Bad vibes from pressure-reducing valves
I recently had a pressure reducer installed in my house after the abnormally high (120 psi) water pressure was threatening to blow all my faucets apart. The faucets have stopped leaking constantly, but now the entire system vibrates annoyingly every time water is used. Are these vibrations caused by the pressure reducer, and do you have any suggestions for eliminating them?
Zack Gaulkin, Watertown, CT
Peter Hemp, author of Plumbing a House , replies: Over the years, I’ve had to deal with numerous complaints from customers bothered by vibrations, howls, slams and bangs from pressure-reducing valves. These valves are usually installed where the main water supply enters the house and are designed to take abnormally high street water pressures down to more reasonable levels.
Believe it or not, the vibration problems have their origin at the water heater. Here’s why. Water expands as it heats up. Without a pressure-reducing valve, you have an open water system. As the water in the heater expands, it backs out of the heater and into the cold-water pipe. Any pressure from the expansion of the heated water is dissipated out of the house supply.
However, with the pressure-reducing valve in place, the hot water has no place to go as it expands, resulting in an increase of up to 4 psi in the overall water pressure inside the house beyond what the valve is set at. When you call for water by opening a faucet, the extra pressure introduced by the water heater then causes the pressure-reducing valve to vibrate as it compensates for this extra pressure.
Some pressure-reducing valves have a builtin bypass to provide an escape for this back pressure. But sometimes these bypasses don’t function as they should. In my experience the greater the street pressure coming into the house, the less likely it is that the bypass on the pressure-reducing valve will function properly. And 120 psi is definitely on the high side for street pressure.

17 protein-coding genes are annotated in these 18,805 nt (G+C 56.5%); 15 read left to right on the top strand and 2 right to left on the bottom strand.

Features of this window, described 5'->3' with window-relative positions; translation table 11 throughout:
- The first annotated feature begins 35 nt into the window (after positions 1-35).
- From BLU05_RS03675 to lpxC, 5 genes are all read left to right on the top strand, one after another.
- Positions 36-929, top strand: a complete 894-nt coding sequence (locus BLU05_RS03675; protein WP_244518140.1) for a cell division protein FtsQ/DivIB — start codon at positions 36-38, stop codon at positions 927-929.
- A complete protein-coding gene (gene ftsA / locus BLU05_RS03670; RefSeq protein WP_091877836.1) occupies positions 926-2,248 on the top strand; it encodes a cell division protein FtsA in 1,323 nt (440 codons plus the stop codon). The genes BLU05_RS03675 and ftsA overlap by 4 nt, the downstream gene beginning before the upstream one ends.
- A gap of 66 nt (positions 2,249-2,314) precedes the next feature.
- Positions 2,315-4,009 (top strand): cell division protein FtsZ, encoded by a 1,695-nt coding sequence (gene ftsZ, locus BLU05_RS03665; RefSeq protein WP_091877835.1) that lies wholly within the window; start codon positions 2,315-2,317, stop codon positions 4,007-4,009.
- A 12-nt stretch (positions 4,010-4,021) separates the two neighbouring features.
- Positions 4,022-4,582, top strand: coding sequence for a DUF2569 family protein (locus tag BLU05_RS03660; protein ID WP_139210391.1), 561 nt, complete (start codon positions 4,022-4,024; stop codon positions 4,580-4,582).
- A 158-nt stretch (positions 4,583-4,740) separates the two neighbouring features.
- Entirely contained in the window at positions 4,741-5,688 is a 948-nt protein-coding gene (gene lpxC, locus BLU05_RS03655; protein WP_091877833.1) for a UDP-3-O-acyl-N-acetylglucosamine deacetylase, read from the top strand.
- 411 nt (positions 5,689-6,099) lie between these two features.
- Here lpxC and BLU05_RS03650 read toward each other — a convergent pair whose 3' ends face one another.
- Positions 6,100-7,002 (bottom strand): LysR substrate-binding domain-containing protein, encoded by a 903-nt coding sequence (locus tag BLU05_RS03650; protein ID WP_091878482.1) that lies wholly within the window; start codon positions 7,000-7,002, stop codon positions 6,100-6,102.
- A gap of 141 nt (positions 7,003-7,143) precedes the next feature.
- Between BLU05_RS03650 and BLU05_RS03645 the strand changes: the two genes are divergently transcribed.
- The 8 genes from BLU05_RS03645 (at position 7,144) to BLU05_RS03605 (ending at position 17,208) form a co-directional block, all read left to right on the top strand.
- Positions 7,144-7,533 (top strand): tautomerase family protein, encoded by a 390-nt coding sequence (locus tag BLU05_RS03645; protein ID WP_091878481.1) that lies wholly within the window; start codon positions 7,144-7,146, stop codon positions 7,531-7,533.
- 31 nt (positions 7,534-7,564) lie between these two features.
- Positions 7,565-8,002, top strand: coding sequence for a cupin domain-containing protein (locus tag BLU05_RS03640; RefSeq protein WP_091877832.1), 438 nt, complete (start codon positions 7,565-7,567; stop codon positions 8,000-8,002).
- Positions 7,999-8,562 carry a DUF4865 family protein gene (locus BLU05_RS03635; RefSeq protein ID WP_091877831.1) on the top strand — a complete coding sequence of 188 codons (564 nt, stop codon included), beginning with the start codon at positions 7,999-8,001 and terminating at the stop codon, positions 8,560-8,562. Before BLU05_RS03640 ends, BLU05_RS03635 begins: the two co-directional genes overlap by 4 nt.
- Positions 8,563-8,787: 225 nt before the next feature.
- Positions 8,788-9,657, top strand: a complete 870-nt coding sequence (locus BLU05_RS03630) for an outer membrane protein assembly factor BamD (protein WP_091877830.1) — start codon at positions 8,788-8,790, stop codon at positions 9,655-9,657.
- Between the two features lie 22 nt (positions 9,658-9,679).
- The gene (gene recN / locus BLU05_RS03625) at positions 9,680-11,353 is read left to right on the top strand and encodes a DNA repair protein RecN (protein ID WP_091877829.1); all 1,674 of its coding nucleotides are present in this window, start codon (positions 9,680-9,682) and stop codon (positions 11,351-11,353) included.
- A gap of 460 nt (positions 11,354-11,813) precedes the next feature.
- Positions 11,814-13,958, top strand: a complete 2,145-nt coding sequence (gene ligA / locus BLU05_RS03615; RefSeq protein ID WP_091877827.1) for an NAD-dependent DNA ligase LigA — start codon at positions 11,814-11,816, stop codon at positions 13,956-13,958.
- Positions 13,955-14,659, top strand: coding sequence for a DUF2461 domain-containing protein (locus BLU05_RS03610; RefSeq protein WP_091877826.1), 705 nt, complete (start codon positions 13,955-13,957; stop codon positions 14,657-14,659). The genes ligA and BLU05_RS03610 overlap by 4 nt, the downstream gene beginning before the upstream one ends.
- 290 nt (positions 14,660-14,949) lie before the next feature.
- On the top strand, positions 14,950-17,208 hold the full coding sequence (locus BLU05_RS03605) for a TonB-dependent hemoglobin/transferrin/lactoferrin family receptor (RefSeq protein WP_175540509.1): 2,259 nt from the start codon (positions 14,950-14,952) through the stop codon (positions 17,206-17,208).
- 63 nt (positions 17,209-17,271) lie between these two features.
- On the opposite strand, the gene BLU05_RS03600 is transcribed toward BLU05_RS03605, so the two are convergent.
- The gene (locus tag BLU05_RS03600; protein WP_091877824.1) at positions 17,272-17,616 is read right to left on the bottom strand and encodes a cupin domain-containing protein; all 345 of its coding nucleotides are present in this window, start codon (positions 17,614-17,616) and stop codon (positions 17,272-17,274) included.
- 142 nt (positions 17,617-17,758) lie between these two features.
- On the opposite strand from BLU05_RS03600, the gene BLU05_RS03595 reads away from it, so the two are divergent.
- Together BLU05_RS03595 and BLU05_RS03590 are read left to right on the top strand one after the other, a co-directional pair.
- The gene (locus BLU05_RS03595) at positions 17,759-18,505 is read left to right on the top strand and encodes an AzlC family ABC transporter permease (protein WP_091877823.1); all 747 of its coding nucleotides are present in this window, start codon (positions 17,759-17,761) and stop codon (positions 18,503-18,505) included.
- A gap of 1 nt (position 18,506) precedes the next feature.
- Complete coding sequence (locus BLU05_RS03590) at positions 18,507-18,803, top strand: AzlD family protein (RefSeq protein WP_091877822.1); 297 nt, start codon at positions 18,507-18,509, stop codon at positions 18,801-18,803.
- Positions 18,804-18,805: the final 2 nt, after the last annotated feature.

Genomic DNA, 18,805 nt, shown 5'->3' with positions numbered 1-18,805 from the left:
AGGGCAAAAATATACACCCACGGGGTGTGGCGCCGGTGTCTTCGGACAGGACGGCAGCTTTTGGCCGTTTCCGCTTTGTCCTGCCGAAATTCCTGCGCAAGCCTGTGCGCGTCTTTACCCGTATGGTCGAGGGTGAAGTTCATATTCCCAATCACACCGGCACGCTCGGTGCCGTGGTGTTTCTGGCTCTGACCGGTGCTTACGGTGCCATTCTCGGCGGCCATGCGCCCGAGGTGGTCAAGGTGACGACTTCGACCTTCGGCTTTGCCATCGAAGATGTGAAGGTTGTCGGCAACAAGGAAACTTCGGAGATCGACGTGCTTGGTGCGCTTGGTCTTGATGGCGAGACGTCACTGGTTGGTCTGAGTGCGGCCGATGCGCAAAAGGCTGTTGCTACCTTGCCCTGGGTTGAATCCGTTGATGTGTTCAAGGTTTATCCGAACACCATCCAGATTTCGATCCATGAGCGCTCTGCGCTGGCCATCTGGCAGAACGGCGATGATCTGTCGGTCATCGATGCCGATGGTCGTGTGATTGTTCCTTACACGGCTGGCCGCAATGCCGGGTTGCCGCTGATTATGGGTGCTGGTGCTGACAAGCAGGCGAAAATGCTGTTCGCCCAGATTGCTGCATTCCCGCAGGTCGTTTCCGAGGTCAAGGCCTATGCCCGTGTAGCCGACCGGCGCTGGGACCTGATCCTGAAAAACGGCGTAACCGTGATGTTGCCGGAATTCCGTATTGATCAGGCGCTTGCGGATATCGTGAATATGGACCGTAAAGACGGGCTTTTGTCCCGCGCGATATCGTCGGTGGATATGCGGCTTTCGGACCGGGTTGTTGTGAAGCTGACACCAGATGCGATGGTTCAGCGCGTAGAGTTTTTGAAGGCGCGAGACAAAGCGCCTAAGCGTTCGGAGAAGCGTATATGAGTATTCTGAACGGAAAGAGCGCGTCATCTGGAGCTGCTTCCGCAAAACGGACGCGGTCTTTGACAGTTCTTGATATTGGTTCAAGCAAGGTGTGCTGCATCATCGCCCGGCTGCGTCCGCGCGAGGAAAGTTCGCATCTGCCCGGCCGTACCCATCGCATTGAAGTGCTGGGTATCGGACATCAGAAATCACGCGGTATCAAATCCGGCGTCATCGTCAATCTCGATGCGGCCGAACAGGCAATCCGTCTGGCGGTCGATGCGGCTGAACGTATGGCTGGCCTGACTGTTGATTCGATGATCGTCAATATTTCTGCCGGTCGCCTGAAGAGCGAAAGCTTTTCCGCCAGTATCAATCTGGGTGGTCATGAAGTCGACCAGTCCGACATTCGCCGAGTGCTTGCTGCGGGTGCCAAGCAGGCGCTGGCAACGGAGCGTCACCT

To eliminate the vibration from the pressure-reducing valve, you need to relieve the extra pressure that exists on the house system. But first, check the arrows on the pressure-reducing valve to make sure that it’s not installed backward. If it is, have your plumber turn the valve around. Also, there is a chance that the valve is faulty and that installing a new valve might take care of the vibration problem.
If you still have a problem after changing the valve, your next option is installing an expansion tank on the cold inlet piping near the water heater. Backed-up hot water will travel into the tank each time the water is turned off and re-enter the water heater when more hot water is drawn off. Installing an expansion tank is an effective but expensive option, and it’s a job that should be done by a licensed plumber.
A cheaper alternative and one more within the realm of a homeowner’s plumbing skills is installing a pop-off valve. A pop-off valve has a calibrated spring that is set to be overpowered by water pressure above a certain level. When the pressure exceeds the limits of the spring, the valve “pops off,” jettisoning water to relieve the excess pressure. Instead of vibrations each time you open a faucet, a tiny bit of water is expelled from the valve.
Pop-off valves with adjustable pressure ratings are available, but I prefer valves that are preset at a pressure rating. The valve should be rated or set at about 20 psi above the pressure of your pressure-reducing valve (which is usually preset at 55 psi).
Here in the mild California climate, we usually install pop-off valves by installing a T just before an outside hose bib. The pop-off valve is installed on the remaining port of the T, and the water from the valve is safely expelled outside the house. However, a popoff valve is subject to freezing, so if you live in a colder climate, the valve should be installed indoors. The pop-off valve is threaded so that a discharge pipe can be attached and run to a sump or drain.